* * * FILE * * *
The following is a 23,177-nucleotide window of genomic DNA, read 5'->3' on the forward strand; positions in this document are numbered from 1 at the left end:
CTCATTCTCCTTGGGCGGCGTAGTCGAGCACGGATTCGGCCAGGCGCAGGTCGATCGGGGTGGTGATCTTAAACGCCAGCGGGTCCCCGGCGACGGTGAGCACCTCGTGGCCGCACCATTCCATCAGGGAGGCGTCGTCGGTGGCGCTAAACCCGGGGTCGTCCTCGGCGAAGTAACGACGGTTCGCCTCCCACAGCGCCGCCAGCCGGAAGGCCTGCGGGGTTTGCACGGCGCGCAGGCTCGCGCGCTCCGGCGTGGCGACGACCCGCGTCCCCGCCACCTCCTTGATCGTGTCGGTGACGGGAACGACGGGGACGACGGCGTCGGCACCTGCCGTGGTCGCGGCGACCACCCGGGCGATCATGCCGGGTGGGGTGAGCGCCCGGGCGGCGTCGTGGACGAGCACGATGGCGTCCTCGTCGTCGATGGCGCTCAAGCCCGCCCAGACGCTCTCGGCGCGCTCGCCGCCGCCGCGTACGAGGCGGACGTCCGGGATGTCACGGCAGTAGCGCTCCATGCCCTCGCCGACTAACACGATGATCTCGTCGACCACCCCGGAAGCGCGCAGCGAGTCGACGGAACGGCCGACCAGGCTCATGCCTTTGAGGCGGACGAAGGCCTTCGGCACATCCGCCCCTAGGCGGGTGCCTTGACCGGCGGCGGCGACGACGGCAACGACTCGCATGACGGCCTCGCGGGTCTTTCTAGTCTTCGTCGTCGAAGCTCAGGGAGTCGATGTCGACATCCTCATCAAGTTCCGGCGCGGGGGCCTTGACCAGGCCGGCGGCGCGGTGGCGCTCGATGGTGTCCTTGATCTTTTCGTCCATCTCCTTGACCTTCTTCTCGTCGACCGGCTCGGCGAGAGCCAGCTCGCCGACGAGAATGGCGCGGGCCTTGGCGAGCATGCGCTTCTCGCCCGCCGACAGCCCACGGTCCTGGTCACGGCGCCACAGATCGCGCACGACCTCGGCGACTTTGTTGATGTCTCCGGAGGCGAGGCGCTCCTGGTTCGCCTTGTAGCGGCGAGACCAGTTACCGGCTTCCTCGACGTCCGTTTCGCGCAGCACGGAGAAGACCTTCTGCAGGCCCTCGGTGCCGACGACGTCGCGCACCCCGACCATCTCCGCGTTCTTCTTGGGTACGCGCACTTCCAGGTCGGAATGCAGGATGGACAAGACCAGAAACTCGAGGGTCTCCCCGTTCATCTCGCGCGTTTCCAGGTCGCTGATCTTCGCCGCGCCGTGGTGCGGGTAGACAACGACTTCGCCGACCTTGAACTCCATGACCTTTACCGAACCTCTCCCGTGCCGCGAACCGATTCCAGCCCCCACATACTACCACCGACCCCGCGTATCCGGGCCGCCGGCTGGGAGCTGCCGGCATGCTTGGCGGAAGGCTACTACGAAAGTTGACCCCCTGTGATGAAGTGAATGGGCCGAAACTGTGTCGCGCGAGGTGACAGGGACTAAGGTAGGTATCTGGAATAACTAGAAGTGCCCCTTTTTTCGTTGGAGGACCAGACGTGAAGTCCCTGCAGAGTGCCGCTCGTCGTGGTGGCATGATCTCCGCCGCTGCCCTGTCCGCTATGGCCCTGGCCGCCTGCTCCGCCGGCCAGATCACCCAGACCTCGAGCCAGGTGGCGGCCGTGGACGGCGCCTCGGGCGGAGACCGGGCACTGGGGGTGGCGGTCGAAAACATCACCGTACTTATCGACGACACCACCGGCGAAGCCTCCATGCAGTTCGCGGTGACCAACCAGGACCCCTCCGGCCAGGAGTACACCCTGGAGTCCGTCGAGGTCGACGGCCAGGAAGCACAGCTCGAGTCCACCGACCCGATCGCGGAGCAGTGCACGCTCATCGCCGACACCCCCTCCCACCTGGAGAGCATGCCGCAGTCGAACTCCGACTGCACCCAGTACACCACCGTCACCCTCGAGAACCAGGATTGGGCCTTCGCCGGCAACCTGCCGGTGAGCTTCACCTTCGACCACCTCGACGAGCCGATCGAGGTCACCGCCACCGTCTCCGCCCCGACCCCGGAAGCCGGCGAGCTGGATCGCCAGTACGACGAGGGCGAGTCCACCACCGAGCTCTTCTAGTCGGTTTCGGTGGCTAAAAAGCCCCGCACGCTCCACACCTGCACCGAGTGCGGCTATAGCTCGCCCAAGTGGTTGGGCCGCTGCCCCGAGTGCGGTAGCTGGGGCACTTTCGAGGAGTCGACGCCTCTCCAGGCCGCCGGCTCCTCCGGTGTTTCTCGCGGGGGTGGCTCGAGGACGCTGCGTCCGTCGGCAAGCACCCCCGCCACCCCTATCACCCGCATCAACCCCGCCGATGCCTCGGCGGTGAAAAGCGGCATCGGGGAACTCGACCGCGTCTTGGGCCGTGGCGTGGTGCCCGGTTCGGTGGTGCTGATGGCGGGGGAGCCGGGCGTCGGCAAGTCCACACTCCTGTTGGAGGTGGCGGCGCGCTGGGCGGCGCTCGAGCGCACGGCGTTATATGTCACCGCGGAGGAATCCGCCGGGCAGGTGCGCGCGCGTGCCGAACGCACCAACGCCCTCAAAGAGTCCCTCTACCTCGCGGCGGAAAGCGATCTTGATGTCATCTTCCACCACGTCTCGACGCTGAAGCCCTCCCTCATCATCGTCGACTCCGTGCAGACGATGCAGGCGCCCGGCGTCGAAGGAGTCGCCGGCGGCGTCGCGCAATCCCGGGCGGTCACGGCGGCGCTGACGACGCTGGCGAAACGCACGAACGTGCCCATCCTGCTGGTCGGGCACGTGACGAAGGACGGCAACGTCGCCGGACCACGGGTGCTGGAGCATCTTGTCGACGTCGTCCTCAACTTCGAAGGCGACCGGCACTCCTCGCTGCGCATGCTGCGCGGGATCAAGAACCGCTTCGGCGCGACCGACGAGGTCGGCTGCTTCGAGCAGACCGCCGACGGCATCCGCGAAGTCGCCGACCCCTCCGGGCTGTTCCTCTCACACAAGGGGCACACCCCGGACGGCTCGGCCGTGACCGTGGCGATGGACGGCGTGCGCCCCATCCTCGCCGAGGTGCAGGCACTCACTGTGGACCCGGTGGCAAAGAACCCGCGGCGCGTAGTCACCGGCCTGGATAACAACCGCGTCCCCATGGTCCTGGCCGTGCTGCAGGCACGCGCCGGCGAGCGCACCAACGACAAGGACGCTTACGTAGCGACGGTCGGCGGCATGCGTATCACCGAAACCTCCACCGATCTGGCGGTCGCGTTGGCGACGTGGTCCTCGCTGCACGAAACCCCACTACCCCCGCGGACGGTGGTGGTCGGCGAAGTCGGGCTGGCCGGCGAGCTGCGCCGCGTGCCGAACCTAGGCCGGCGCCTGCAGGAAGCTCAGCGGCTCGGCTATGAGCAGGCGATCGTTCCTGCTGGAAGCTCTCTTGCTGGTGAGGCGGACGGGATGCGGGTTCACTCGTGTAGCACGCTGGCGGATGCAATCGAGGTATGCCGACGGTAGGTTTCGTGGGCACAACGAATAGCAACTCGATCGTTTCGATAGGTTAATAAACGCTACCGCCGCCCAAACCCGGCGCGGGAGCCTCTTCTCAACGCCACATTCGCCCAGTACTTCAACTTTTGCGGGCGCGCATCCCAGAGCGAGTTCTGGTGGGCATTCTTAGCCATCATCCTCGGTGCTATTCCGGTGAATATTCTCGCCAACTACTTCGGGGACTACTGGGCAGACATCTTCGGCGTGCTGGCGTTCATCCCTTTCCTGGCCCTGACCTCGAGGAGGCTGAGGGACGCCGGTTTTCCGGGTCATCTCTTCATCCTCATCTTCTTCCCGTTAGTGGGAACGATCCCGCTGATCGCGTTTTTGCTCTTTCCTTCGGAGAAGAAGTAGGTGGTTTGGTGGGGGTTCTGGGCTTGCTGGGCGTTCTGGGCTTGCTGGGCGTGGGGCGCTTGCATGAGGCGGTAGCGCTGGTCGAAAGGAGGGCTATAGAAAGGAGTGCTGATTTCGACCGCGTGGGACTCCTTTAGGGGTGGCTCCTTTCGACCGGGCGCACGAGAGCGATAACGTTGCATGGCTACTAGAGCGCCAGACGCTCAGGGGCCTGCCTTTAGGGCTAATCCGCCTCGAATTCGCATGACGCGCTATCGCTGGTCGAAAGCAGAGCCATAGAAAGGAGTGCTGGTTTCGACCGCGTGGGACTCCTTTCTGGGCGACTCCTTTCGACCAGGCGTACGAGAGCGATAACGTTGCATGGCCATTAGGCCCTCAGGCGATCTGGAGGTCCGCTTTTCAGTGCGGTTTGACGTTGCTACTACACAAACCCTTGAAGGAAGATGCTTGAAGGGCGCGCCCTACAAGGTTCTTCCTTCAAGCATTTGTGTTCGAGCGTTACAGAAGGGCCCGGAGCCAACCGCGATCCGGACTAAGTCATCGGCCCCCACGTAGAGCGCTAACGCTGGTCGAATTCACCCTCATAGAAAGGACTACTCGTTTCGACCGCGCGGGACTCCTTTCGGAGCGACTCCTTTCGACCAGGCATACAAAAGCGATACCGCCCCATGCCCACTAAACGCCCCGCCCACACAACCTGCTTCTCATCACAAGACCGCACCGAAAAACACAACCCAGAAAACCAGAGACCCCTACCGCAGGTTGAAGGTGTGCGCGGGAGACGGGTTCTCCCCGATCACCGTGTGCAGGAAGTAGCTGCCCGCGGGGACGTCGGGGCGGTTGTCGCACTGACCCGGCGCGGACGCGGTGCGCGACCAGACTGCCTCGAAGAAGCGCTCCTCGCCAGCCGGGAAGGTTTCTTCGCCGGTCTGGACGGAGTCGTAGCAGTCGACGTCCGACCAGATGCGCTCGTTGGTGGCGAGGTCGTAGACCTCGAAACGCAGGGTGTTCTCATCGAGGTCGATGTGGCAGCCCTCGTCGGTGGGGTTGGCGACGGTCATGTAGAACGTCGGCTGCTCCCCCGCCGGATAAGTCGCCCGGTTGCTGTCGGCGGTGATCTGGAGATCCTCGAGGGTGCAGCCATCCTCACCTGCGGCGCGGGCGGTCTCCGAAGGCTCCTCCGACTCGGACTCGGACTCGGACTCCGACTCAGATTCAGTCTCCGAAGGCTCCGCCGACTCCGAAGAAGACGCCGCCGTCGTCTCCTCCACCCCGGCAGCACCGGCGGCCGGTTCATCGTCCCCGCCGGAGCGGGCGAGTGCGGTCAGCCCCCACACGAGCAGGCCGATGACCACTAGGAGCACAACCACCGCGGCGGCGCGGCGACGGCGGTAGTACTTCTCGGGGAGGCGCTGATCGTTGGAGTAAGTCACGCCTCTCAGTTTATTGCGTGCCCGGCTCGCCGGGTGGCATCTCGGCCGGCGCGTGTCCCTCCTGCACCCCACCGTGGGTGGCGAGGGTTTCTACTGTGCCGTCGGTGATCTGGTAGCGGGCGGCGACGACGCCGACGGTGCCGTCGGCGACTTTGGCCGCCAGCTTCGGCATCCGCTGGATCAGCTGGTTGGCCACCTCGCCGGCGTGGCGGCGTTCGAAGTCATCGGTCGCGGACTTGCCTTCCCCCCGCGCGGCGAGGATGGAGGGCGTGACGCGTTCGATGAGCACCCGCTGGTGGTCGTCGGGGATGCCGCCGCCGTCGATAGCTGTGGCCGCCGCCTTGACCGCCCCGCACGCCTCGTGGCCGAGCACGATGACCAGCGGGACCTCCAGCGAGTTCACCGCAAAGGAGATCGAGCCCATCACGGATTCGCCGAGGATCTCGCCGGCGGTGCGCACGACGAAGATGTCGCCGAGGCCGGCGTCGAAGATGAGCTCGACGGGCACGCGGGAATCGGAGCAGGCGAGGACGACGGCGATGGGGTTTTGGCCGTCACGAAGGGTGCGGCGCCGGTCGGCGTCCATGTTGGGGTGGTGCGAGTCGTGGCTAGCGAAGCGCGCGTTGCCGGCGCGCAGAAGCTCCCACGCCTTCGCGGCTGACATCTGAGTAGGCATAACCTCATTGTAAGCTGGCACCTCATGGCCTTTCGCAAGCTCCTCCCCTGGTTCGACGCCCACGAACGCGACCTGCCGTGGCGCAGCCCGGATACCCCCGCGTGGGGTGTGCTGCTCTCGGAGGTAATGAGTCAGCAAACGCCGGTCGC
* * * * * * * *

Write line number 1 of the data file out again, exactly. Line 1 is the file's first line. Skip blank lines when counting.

The following is a 23,177-nucleotide window of genomic DNA, read 5'->3' on the forward strand; positions in this document are numbered from 1 at the left end: